Pole flaps: Attached to the edges of the floor, these flaps of fabric interface with pole tips to keep the bathtub anchored and spread. No more billowing tent floor, and this nifty addition also allows for one-handed operation of the much improved L doors.

Third pole: A byproduct of steepening the tent canopy at the head is that the foot canopy is now shallow. Anyone who has ever suffered from a wet footbox on a steamy night knows that it is important to reduce contact between one’s sleeping bag and tent wall, and the geometry of the Offset Duo works against that interest.

To mitigate this issue, Zpacks added placement for a third pole. Included is a 32” carbon fiber pole that helps to increase the internal volume of the tent around the feet. When sharing the tent, a third trekking pole can take the place of this dedicated one, cutting one ounce from the overall weight.

Bathtub floor: The floor of the Offset Duo is constructed with burly DCF that rises six inches from the ground to form a waterproof tub that protects from splashes and mist. This is classic Zpacks, but the tapered dimensions are new. 50 inches wide at the head and 44 inches at the feet, it accommodates wide, tapered sleeping pads for some extra elbow room.

Zipper vestibule: Water-resistant zippers replace the old-style toggle closure. No doubt about it, this design is more weather resistant, though it comes with a weight penalty.

Vents: Peak vents located where the trekking poles hold the canopy aloft provide an avenue for moisture to escape even when those zippers are zipped tight. Single-wall shelters are notorious for collecting interior condensation, and these vents are an attempt to mitigate this issue.

Offset Duo versus Duplex

I have used the original Duplex a lot (150+ nights?), and I love that thing. For this reason, I’m naturally skeptical of the Offset Duo. Do we really need another ~20oz DCF shelter? However, in my short time with the Offset Duo, I’ve come to appreciate the benefits that it brings to the backcountry versus my beloved Duplex. They are both good shelters, if not great, so why would you choose one over the other?

The footprint narrows to 44″ wide at the feet, but there is still oodles of space, courtesy of the third pole.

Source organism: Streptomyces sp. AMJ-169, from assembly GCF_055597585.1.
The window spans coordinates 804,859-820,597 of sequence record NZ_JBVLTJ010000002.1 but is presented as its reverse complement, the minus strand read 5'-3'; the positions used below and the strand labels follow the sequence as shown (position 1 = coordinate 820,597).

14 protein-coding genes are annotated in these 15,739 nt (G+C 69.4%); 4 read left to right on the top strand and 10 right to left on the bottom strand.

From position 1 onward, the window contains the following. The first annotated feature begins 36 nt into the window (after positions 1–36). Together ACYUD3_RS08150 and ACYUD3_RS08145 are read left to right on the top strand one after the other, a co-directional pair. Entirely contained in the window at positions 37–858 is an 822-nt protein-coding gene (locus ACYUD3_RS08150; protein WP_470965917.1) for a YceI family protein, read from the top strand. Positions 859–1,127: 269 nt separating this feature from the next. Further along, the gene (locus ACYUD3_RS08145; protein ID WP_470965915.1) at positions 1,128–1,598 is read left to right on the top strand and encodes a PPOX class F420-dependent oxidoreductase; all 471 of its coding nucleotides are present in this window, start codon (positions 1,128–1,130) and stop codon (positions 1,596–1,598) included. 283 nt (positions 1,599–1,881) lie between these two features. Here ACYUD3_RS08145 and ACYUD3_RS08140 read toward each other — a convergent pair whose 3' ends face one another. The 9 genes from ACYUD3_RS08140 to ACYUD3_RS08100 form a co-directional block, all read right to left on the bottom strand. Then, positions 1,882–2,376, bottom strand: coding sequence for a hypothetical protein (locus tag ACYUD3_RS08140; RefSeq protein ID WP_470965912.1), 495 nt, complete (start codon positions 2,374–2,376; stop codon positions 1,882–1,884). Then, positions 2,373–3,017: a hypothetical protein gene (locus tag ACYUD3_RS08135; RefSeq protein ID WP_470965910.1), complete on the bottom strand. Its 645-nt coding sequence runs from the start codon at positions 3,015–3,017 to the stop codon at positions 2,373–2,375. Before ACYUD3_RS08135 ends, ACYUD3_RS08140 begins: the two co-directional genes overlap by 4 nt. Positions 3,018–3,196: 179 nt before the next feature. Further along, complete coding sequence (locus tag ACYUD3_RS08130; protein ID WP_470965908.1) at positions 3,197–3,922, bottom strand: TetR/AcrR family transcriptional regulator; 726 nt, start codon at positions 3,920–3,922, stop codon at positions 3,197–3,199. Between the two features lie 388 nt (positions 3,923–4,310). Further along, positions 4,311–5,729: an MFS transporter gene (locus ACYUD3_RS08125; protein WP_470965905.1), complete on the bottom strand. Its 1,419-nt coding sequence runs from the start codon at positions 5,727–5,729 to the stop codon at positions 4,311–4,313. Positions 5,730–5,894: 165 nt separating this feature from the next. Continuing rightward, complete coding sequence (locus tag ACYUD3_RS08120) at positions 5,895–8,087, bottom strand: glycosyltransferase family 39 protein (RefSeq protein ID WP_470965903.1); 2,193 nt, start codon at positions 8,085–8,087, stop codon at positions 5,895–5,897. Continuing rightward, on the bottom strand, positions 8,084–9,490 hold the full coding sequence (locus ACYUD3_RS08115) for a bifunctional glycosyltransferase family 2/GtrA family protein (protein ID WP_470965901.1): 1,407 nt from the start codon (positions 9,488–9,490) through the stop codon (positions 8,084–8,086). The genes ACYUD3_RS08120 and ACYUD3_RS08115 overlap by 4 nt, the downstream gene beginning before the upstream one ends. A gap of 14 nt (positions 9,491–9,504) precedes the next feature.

Extra room?

The Offset Duo definitely feels roomier than the Duplex. Not only is there more airspace at the head end of the tent, but it is also wider. A Duplex for one hiker is a mansion, but put two in there, and elbow room can get scarce quickly. I have significantly less experience in the Offset Duo, but it feels significantly bigger. That goes for the foot end too. I’m not a fan of needing the third pole, but it does create a ton of space at the feet.

Clear doors?

Besides the extra headroom, the altered door design is the next biggest difference between these two shelters. The Duplex pitches with the poles smack dab in the center of the doorway, which requires some acrobatics to enter/exit gracefully. The poles of the Offset Duo are, uhhh, offset. This keeps them out of the way of the doorway completely, and thus, it is easier to avoid them.

The result isn’t perfect, however. The poles are still necessarily located at the tallest part of the opening, which is precisely where you don’t want them, but the issue has been mitigated to a certain extent. It’s and improvement for sure.

Mesh door design?

The rainbow doors of the Duplex are not its strongest feature. When opened, the mesh is prone to falling into the dirt, and more often than not, my pitch creates a lot of tension across the opening, which can make zipping it closed a pain.

For the Offset Duo, Zpacks adopts an L-shaped door design, taking advantage of the larger wall that is unencumbered by the offset pole. And it’s awesome. It’s large, the mesh stays out of the dirt (and keeps bugs out better) when unzipped, and it can truly be opened/closed one-handed(!).

Ease of setup?